FREQUENTLY ASKED QUESTIONS


Why does the Ontario SPCA require the court's permission to euthanize the dogs?

When the dogs were originally seized, the owners did not surrender ownership of the dogs to the Ontario SPCA. The owners have been charged under the Dog Owners' Liability Act, but have not yet been found guilty, and therefore continue to have ownership. The owners of the dogs oppose the euthanasia application, and, because of this, it would be illegal for the Ontario SPCA to euthanize the dogs without either their consent, or a court order.

 

What if the dogs have already been euthanized?

It would be illegal for the Ontario SPCA to euthanize the dogs without a court order. The next court date concerning the euthanasia application is scheduled for February 16th. 

 

Could fighting to save the lives of these dogs make the dogs suffer longer?

No. The Ontario SPCA is unable to euthanize the dogs without a court order, as they are not the legal owners of the dogs. The legal owners of the dogs have been charged, but have not yet been found guilty. This trial is not expected to take place until the year 2018. Their lawyer has argued that it would be inappropriate for the dogs to be euthanized prior to the conclusion of the criminal proceedings, and continues to oppose the euthanasia application. Fighting to save the lives of these dogs does not mean that the dogs will be held in limbo longer - it simply means that there is hope for a happy ending.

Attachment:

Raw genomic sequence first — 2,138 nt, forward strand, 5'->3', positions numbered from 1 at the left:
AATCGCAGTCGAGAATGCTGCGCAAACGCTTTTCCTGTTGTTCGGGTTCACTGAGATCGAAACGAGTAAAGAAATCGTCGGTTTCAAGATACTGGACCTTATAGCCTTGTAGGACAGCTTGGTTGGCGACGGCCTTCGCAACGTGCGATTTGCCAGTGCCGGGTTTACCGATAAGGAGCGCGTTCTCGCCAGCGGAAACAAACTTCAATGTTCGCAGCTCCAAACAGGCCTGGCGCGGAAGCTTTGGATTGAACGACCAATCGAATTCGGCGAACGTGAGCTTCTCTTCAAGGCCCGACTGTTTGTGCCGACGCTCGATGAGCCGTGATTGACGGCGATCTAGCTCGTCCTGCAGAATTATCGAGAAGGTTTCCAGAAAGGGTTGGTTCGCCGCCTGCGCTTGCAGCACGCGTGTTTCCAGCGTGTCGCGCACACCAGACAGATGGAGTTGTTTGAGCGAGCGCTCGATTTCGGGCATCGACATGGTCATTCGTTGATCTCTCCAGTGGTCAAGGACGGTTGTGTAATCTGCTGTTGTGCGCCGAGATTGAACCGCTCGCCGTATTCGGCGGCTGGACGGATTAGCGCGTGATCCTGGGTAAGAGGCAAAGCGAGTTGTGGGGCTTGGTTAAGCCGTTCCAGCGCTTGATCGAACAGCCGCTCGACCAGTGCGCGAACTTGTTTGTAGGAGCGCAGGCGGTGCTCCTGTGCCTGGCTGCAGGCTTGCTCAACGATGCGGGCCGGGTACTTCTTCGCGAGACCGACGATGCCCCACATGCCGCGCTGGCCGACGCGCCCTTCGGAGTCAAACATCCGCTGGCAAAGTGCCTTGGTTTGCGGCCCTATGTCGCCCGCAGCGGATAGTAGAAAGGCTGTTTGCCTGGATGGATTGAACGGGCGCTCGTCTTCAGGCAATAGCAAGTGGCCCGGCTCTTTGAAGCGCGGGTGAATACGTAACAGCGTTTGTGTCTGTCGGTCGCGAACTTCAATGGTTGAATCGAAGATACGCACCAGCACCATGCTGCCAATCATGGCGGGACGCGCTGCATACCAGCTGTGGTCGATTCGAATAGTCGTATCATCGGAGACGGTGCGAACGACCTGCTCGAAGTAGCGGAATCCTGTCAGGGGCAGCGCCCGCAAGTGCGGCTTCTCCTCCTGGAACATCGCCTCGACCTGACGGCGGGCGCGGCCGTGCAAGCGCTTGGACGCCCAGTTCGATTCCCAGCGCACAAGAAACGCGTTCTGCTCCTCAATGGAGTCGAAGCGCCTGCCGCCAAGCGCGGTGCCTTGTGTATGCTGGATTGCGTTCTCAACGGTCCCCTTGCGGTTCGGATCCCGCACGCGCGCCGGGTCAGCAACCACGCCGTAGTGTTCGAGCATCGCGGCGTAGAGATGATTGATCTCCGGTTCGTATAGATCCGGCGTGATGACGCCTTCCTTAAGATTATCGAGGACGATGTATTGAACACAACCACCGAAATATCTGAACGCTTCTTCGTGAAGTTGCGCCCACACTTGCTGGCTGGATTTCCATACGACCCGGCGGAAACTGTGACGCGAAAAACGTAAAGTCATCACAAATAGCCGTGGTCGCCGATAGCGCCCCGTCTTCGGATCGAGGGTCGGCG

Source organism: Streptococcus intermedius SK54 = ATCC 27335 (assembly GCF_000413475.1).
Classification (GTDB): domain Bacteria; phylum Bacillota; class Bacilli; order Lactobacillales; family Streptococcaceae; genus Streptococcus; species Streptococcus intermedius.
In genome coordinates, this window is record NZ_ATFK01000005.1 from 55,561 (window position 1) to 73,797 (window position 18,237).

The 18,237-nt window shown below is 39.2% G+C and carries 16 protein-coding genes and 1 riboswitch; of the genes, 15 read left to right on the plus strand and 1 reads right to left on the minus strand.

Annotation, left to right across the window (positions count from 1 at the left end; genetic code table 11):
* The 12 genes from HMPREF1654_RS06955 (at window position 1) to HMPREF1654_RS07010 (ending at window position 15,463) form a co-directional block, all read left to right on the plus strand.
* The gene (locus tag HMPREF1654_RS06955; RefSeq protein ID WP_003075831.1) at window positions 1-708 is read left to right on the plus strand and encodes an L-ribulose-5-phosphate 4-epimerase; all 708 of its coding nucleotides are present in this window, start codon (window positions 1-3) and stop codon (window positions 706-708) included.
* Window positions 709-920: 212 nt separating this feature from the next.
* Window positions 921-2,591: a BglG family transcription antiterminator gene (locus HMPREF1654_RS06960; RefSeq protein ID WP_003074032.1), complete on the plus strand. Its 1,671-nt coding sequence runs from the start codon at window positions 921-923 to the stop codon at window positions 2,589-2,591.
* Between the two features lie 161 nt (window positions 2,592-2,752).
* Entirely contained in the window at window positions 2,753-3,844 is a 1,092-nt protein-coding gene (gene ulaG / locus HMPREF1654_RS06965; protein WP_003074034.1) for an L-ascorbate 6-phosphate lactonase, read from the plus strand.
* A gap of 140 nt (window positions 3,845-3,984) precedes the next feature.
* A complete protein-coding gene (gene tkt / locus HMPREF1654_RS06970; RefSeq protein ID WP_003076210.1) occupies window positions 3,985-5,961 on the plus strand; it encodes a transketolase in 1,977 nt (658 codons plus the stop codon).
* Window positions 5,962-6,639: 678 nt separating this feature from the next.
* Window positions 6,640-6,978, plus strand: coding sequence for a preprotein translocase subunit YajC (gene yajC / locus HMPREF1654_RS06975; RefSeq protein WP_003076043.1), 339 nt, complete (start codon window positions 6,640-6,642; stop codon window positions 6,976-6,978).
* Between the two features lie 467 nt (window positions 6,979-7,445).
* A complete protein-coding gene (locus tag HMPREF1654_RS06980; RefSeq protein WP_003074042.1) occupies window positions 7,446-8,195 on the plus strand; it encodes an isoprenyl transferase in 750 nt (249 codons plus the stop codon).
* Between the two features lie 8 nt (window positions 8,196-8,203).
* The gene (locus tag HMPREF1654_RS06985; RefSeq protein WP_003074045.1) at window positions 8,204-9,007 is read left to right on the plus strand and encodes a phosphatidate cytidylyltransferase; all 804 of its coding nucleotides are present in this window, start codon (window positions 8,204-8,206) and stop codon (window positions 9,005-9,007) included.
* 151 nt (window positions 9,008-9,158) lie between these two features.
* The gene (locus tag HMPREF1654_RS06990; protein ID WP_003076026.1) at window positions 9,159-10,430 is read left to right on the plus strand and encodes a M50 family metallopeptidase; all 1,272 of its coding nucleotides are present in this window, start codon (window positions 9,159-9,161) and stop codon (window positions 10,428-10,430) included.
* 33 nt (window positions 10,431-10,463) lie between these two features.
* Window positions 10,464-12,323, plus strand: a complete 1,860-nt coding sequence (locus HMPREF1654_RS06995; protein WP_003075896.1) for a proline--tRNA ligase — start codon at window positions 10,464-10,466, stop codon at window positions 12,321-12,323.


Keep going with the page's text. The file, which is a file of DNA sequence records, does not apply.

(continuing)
What is Breed Specific Legislation?

Breed Specific Legislation, frequently referred to as "BSL", is legislation meant to target, restrict and eliminate particular breeds of dogs. Ontario's Breed Specific Legislation targets "pit bull type dogs", which are defined as:

  • A pit bull terrier

  • A Staffordshire bull terrier

  • An American Staffordshire terrier

  • An American pit bull terrier

  • A dog that has an appearance and physical characteristics substantially similar to any of those dogs.

 Sadly, these 21 dogs are considered to be "pit bull type dogs" that have had the misfortune of being born into a province where their very existence can be a death sentence. 

 

Has Breed Specific Legislation affected this case?

Yes. In Ontario it is illegal for any private rescue, organization or individual to own or house any dog affected by the legislation. Because of this, if the application to euthanize the dogs is withdrawn and the dogs are able to receive rehabilitative care, they will need to be transferred out of Ontario and into a jurisdiction not affected by Breed Specific Legislation. Our rehabilitation plan involves transferring the dogs to the Dogs Playing for Life National Canine Centre for Advanced Behaviour Support, based out of the North Florida Animal Rescue. 

Logistical issues aside, we believe that breed is what has prevented the Ontario Provincial Government from helping these dogs, and could also have been a factor in the Ontario SPCA's decision to seek permission to euthanize the dogs rather than releasing them to rescue. 

 

Can dogs affected by Ontario's Breed Specific Legislation be transferred out of province?

Yes. "Pit bull type" dogs are regularly transferred out of Ontario to jurisdictions not affected by Breed Specific Legislation by independent rescue groups and by the Ontario SPCA. 

 

What happens if the Ontario SPCA withdraws their application to euthanize the dogs?

Dog Tales will seek the court's permission to have the dogs transferred to the Dogs Playing for Life National Canine Centre for Advanced Behaviour Support, where rehabilitative efforts will begin immediately. The legal owners of the dogs have already consented to this transfer. If the Ontario SPCA also consents, obtaining a court order will be a relatively straightforward process. Then, the dogs will finally have a second chance at a happy life.

 

How can I help save these dogs?